Select Committee on European Scrutiny Eighth Report


INWARD PROCESSING ARRANGEMENTS FOR CERTAIN AGRICULTURAL PRODUCTS


(22039)
5187/01
COM(00) 868

Draft Council Regulation on the use of inward processing arrangements in the management of certain agricultural markets.


Legal base: Article 37 EC; consultation; qualified majority voting
Document originated: 22 December 2000
Forwarded to the Council: 22 December 2000
Deposited in Parliament: 24 January 2001
Department: Agriculture, Fisheries and Food
Basis of consideration: EM of 19 February 2001
Previous Committee Report: None
To be discussed in Council: Following receipt of European Parliament opinion
Committee's assessment: Politically important
Committee's decision: Cleared

Background

  23.1  In order to put Community manufacturers of agricultural products on the same footing as their counterparts in third countries, the Inward Processing Relief (IPR) Scheme enables them to import raw materials free of duty, so long as the imported product, in its processed form, is re-exported out of the Community.

The current proposal

  23.2  Under the existing Regulations covering the main agricultural commodities, the Council may decide to suspend IPR when it is considered a threat to the effective operation of the market, though, where a decision is urgent, the Commission may act straightaway, and notify the Council subsequently. The Commission is now proposing that it should be able to suspend IPR under its Management Committee procedure. However, its justification for such a step appears to be based on no more than a plea for greater flexibility, visibility, and security of supply to operators.

The Government's view

  23.3  In her Explanatory Memorandum of 19 February 2001, the Minister of State (Commons) at the Ministry of Agriculture, Fisheries and Food (the Rt. Hon. Joyce Quin) says that the Commission has produced "no convincing argument" why it needs this power, and she points out that allowing individual Management Committees to suspend IPR would make such suspension more likely and hence increase the uncertainty for traders. She adds that the Commission appears to believe that IPR might displace Community production, but that the Government considers this concern is misplaced. She also points out that the present IPR arrangements were reviewed recently, and that, if the Commission or Member States had felt the essential interests of Community producers were not being met, this should have emerged at that time.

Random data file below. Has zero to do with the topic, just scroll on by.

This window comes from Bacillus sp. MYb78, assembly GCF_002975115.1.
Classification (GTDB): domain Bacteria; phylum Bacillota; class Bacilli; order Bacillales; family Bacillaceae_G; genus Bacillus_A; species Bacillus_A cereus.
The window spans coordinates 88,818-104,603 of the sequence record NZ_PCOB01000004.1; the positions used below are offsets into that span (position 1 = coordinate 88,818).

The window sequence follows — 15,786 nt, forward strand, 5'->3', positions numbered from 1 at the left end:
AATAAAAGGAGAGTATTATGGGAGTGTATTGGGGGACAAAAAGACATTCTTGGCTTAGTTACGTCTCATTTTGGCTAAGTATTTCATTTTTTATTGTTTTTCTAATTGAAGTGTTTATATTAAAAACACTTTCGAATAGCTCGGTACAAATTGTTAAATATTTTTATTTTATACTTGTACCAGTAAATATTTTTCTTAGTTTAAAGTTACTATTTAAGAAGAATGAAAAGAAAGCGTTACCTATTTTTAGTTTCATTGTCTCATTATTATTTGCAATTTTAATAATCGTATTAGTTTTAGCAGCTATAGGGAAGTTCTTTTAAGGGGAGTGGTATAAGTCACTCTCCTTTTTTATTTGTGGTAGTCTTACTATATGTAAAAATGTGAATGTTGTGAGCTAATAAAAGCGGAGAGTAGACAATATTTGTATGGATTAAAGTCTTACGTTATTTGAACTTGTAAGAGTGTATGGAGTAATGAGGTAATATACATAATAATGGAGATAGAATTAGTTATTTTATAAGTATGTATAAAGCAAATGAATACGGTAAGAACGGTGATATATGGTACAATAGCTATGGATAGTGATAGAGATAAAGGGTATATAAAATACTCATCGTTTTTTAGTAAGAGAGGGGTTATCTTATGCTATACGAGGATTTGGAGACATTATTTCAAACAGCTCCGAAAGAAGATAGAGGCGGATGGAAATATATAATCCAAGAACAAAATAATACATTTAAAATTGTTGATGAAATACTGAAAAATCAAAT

Conclusion

  23.4  Whether the Council or the Commission should have responsibility for suspending the Inward Processing Relief scheme in certain circumstances is a matter on which it is no doubt possible to have different views, and, had the Commission provided a convincing rationale for this proposal, it would not have been one on which we would have felt any particular need to comment. However, although we are clearing the document, we are concerned that the Commission should have based its proposal on such a flimsy justification, and, for that reason, we are drawing it to the attention of the House.




 
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